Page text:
Fighting Food Waste - Why And How
2.5 Minute Read
Did you know that food waste accounts for more greenhouse gas emissions globally than all of the commercial flights we take each year, and that if it were a country it would have the third biggest carbon footprint (after the USA and China)? If, as a planet, we stopped wasting food altogether, we’d eliminate 8% of our total global emissions. In the words of Love Food ate Waste, “wasting food feeds climate change”, but it’s also a huge social issue with food insecurity and the well documented rise of food banks recently.
Food Waste Action Week is this week (Monday, 1 March through Sunday, 7 March 2021) but really, every week should be food waste action week.
The impact of food and of wasting it happens all the way along the supply chain, from the resources used to raise it (land use, water, fertilisers), through the carbon footprint of producing food and transporting it around the world, to the food that goes to waste before it even reaches stores (misshapen or ugly produce), unsold or out-of-date food that is thrown away by supermarkets, food that is thrown away or not eaten in restaurants and homes, and then finally how it is disposed of.
It is an issue that we all contribute to in on way or another, and that we can all take action on to improve.
When it comes to food waste in the UK, domestic households top the league with nearly half of all edible potatoes getting thrown away. That’s £230 million worth! And there’s so much that you can do with potatoes before you even need to begin thinking about binning them. We published an article full of food storage tips and hacks a few weeks ago, including advice on how to store your potatoes and make them last longer (put an apple in amongst them), and there are lots of recipes for using up leftover cooked potatoes.
As well as knowing how best to store fruit and vegetables to give them maximum shelf life, many of us also don’t keep our fridges at the correct temperature – you could add up to three days onto the life of perishables such as milk or berries by keeping your fridge below 5 degrees Celsius!
The latest set box that we’re offering, the Lunch Box, is our most basic Fruutbox. It’s great for filling packed lunches (containing 25 portions, five or ten each of our most popular fruit for a tenner) but it also makes a great base for building a Fruutbox that suits your household’s needs by adding extra fruit and vegetables to it, and thus buying only what you need and reducing the chance that any of it will go to waste.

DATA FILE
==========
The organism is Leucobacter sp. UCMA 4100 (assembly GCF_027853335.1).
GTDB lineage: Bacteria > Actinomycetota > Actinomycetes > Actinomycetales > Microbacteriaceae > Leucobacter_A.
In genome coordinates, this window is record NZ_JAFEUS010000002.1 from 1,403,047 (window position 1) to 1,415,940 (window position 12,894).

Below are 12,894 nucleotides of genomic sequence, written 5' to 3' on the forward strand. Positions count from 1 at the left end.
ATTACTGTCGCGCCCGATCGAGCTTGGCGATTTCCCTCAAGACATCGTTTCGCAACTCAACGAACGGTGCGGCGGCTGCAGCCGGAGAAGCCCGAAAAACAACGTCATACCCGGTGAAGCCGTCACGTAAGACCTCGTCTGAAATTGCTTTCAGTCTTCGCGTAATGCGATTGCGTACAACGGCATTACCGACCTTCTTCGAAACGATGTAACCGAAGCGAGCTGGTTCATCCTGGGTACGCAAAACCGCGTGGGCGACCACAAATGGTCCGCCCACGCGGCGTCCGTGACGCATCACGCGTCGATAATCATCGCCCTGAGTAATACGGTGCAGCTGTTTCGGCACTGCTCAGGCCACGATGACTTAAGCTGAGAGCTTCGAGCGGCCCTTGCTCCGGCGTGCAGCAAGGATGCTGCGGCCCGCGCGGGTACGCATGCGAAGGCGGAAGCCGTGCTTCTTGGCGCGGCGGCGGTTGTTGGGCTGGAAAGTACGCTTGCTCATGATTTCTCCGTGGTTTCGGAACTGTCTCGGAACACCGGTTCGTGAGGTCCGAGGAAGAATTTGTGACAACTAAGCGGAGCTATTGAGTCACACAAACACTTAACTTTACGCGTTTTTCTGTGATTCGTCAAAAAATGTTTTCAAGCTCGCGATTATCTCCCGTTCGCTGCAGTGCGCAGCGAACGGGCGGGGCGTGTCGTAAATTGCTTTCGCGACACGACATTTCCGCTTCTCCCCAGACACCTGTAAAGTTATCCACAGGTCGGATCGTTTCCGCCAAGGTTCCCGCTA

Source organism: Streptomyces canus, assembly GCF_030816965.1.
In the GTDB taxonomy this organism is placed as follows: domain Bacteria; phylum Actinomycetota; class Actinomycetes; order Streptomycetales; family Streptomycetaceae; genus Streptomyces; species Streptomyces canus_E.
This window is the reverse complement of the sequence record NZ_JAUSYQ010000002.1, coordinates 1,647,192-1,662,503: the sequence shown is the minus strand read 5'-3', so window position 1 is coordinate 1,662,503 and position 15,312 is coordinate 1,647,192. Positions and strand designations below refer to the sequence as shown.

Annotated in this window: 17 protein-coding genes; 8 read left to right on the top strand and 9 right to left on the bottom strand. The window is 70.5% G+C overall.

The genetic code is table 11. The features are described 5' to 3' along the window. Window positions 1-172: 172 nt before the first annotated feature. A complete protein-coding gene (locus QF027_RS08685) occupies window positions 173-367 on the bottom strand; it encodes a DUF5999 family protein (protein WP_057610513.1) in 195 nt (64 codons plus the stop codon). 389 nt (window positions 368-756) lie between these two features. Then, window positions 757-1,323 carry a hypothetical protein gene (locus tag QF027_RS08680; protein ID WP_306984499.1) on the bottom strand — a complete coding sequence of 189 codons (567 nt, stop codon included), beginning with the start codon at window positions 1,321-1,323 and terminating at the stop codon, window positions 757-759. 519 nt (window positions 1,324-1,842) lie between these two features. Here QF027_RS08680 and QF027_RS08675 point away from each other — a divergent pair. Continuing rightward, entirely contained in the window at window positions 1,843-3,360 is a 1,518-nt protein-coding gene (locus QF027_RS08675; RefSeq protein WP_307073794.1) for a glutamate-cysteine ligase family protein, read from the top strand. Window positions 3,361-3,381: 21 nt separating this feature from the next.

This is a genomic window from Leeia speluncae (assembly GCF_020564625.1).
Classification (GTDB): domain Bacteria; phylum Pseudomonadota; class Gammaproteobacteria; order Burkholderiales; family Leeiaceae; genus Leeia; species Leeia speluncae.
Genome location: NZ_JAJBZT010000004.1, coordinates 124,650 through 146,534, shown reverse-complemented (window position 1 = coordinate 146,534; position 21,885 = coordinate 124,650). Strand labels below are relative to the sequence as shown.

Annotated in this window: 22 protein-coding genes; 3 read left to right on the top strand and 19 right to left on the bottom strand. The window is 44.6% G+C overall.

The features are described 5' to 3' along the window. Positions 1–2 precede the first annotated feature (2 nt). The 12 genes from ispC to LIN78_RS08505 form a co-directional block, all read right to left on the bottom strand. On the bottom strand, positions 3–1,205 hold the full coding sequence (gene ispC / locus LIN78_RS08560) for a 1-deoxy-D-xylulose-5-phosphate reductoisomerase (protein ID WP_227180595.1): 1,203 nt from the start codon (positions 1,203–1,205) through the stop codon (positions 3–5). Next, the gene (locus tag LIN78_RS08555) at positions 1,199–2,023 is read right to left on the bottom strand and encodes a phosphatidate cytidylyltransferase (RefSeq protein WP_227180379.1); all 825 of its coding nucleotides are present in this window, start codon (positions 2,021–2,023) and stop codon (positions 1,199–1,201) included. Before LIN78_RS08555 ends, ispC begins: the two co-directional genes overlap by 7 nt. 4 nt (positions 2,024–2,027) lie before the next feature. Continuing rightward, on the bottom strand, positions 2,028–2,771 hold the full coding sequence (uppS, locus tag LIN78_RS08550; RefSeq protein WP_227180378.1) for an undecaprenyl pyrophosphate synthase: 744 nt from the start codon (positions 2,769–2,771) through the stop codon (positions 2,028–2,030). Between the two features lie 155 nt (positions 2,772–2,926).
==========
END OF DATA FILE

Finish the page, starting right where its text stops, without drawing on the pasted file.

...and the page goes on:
Finally, if you do have to throw any leftover food in the bin or if you have peelings and so on that you’re throwing away, how you dispose of food also has an impact. If you put food in a regular bin and it gets collected by the bin lorry and taken to landfill then the organic matter decays anaerobically (without oxygen present) and produces methane gas. Methane is a powerful greenhouse gas (it has a 100-year global warming potential 25 times that of carbon dioxide and when measured over a 20-year period, methane is 84 times more potent as a greenhouse gas than CO2) so putting food waste in your regular bin is something that should be avoided if possible. If you have a compost bin at home, or if your local authority collects compostable food waste separately (set to start weekly in Cornwall in 2022, thanks to a new refuse and recycling collection contract that began last month) then composting food waste in a well maintained compost system that lets in oxygen can reduce the amount of methane produced by anything upwards of 85%, with the carbon held in the soil produced.
Whether you plan your weekly menu and shop accordingly, cook meals that use up leftovers, consider how you’re storing your groceries, or compost your food waste, there are plenty of small actions that can be taken to reduce food waste. It’ll save you money, and the more people that do that the better it will be for our planet. As a family business with two young children to answer to, and knowing that many of our customers are in a similar situation, every little helps.